HEFFNER: Because you’ve cut out the curative?

MEIER: Because people are at home instead of in the hospital … basically. The hospital is where the real cost of health care sits and it’s not beneficial to people with advanced Stage Four malignancies … it doesn’t help to be in the hospital. But it’s very, very expensive.

HEFFNER: Is that because of all the technology that is employed then in the hospital?

MEIER: It depends. The way hospitals are paid under Medicare is through something called a DRG reimbursement method. The hospital … if you came in with pneumonia … as a Medicare patient … and were in the hospital for three days for treatment of pneumonia … the hospital will be paid a lump sum payment for your stay in the hospital, regardless of what was done during that stay. Regardless of whether you were treated with penicillin, which is pennies per dose or Zosan, which is hundreds of dollars per dose. The reimbursement to the hospital would be the same.

But let’s say you didn’t stay for three days with your pneumonia. Let’s say you had a complication and went into renal failure. And developed some other infections. And instead this … what should have been a short stay for pneumonia turned into a 50 day stay. The hospital gets paid exactly the same amount. If you were there 50 days or 3 days. And so you can see why hospitals are really worried about going under.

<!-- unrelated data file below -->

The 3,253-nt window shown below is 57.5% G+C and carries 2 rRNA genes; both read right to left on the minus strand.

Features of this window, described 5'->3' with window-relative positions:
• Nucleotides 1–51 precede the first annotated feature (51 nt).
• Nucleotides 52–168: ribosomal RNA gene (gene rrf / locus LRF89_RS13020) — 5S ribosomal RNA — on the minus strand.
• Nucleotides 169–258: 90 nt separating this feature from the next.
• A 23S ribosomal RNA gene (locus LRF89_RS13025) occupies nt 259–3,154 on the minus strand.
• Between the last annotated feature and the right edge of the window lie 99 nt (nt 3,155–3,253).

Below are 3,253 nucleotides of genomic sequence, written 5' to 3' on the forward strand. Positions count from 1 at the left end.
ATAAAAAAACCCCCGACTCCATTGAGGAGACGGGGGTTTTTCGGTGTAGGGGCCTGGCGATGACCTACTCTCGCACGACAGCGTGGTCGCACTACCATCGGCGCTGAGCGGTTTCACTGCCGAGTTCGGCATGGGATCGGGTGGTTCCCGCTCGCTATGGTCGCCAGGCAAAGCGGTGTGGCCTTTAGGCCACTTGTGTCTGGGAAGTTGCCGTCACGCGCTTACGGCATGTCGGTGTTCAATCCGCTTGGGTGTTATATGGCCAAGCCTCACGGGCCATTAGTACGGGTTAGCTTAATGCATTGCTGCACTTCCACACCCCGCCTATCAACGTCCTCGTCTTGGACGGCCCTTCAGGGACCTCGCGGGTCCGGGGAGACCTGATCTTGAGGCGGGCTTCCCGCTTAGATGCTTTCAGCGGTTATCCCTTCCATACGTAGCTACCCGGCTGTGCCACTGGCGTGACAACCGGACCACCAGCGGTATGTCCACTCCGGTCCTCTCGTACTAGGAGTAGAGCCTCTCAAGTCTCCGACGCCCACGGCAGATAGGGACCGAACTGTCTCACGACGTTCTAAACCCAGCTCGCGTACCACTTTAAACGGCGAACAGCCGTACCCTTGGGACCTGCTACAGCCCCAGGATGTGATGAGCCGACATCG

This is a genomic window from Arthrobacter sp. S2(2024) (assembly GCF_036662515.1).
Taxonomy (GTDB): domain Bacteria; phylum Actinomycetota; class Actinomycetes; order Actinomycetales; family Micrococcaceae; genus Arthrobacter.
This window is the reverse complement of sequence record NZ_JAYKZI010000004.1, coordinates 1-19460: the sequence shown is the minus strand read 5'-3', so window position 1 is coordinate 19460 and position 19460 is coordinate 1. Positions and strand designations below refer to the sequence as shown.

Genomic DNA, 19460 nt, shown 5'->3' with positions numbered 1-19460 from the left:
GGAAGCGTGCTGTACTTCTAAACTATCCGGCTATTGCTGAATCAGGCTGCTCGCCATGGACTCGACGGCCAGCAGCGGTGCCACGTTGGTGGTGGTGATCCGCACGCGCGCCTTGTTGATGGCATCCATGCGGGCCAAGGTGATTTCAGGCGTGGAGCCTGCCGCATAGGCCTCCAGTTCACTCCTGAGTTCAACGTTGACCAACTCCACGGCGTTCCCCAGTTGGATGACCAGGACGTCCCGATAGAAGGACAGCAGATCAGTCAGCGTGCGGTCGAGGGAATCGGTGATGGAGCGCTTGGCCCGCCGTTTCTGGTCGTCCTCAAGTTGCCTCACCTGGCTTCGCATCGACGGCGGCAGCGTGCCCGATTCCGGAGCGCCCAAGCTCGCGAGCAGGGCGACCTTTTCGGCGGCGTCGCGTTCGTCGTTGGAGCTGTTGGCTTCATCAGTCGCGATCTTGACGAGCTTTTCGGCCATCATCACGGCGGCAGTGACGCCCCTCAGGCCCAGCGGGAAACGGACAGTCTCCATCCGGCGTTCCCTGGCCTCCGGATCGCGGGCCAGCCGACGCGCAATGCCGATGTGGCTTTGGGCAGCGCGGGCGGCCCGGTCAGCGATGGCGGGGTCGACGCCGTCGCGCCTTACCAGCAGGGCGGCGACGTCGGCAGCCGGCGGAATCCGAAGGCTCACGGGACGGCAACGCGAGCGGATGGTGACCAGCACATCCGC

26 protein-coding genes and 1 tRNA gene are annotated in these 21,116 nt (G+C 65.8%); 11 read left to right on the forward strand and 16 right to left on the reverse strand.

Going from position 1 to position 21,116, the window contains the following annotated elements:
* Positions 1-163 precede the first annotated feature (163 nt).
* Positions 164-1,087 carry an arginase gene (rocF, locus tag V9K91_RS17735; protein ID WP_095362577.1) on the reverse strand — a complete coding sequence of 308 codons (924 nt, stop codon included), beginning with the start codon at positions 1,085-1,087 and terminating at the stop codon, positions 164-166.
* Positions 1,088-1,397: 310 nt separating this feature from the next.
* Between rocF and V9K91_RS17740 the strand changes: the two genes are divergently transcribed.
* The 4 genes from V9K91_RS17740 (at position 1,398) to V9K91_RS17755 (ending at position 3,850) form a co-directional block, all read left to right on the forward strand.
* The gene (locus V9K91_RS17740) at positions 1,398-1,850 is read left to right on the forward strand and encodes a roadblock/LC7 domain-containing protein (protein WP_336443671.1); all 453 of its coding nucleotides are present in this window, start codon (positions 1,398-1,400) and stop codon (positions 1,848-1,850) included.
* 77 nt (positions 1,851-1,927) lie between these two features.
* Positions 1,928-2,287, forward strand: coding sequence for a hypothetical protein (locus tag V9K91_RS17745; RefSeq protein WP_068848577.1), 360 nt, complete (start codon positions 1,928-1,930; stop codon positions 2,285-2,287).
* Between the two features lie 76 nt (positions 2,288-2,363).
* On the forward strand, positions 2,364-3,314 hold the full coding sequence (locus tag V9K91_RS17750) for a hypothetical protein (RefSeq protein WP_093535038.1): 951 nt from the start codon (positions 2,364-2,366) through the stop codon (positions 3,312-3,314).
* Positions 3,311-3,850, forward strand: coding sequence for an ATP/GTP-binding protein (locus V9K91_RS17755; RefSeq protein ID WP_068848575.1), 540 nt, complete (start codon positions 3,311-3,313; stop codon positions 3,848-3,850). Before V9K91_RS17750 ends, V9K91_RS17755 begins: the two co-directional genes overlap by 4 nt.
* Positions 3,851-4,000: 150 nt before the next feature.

Because increasingly very, frail, complex, multiple illness older people come in with what should be a routine procedure or a routine treatment and end up staying a very long time. And the hospital is not reimbursed for everything that happens over that long time.

HEFFNER: Dr. Meier at the end of our last program, I said you had to come back. This is the end of this program and I say, “You have to come back”.

MEIER: (Laughter)

HEFFNER: Are you willing … in yes or no terms … to talk about physician aided suicide?

MEIER: Absolutely. I’d be happy to talk about it.

HEFFNER: Next program. Thank you Dr. Meier.

MEIER: Thank you.

HEFFNER: And thanks, too, to you in the audience. I hope you join us again next time, and if you would like a transcripts, please send $4.00 in check or money order to The Open Mind, P. O. Box 7977, FDR Station, New York, New York 10150.

Meanwhile, as an old friend used to say, “Good night and good luck.”

N.B. Every effort has been made to ensure the accuracy of this transcript. It may not, however, be a verbatim copy of the program.